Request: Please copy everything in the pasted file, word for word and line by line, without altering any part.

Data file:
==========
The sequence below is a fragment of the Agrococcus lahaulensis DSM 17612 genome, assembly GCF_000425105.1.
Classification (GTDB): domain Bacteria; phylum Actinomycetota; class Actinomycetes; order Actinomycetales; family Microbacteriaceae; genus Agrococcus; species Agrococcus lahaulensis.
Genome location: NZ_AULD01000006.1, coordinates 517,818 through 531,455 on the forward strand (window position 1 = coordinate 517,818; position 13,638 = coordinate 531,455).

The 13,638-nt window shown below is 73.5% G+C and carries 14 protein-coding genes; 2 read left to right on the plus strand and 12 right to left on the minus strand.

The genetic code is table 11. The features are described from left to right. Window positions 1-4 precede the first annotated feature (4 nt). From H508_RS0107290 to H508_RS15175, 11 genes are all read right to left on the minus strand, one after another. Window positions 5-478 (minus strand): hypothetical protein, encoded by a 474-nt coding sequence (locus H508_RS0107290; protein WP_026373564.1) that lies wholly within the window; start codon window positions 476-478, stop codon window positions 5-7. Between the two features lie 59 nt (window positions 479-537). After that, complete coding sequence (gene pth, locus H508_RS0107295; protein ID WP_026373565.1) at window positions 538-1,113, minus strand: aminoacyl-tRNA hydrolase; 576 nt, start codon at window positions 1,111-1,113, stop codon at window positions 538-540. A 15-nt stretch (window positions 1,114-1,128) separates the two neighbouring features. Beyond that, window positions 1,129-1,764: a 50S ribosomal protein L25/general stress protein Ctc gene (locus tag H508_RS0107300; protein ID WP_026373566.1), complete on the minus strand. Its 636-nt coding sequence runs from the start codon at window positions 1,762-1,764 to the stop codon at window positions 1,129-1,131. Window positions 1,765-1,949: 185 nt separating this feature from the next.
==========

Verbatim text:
The sequence below is a fragment of the Agrococcus lahaulensis DSM 17612 genome, assembly GCF_000425105.1.
Classification (GTDB): domain Bacteria; phylum Actinomycetota; class Actinomycetes; order Actinomycetales; family Microbacteriaceae; genus Agrococcus; species Agrococcus lahaulensis.
Genome location: NZ_AULD01000006.1, coordinates 517,818 through 531,455 on the forward strand (window position 1 = coordinate 517,818; position 13,638 = coordinate 531,455).

The 13,638-nt window shown below is 73.5% G+C and carries 14 protein-coding genes; 2 read left to right on the plus strand and 12 right to left on the minus strand.

The genetic code is table 11. The features are described from left to right. Window positions 1-4 precede the first annotated feature (4 nt). From H508_RS0107290 to H508_RS15175, 11 genes are all read right to left on the minus strand, one after another. Window positions 5-478 (minus strand): hypothetical protein, encoded by a 474-nt coding sequence (locus H508_RS0107290; protein WP_026373564.1) that lies wholly within the window; start codon window positions 476-478, stop codon window positions 5-7. Between the two features lie 59 nt (window positions 479-537). After that, complete coding sequence (gene pth, locus H508_RS0107295; protein ID WP_026373565.1) at window positions 538-1,113, minus strand: aminoacyl-tRNA hydrolase; 576 nt, start codon at window positions 1,111-1,113, stop codon at window positions 538-540. A 15-nt stretch (window positions 1,114-1,128) separates the two neighbouring features. Beyond that, window positions 1,129-1,764: a 50S ribosomal protein L25/general stress protein Ctc gene (locus tag H508_RS0107300; protein ID WP_026373566.1), complete on the minus strand. Its 636-nt coding sequence runs from the start codon at window positions 1,762-1,764 to the stop codon at window positions 1,129-1,131. Window positions 1,765-1,949: 185 nt separating this feature from the next.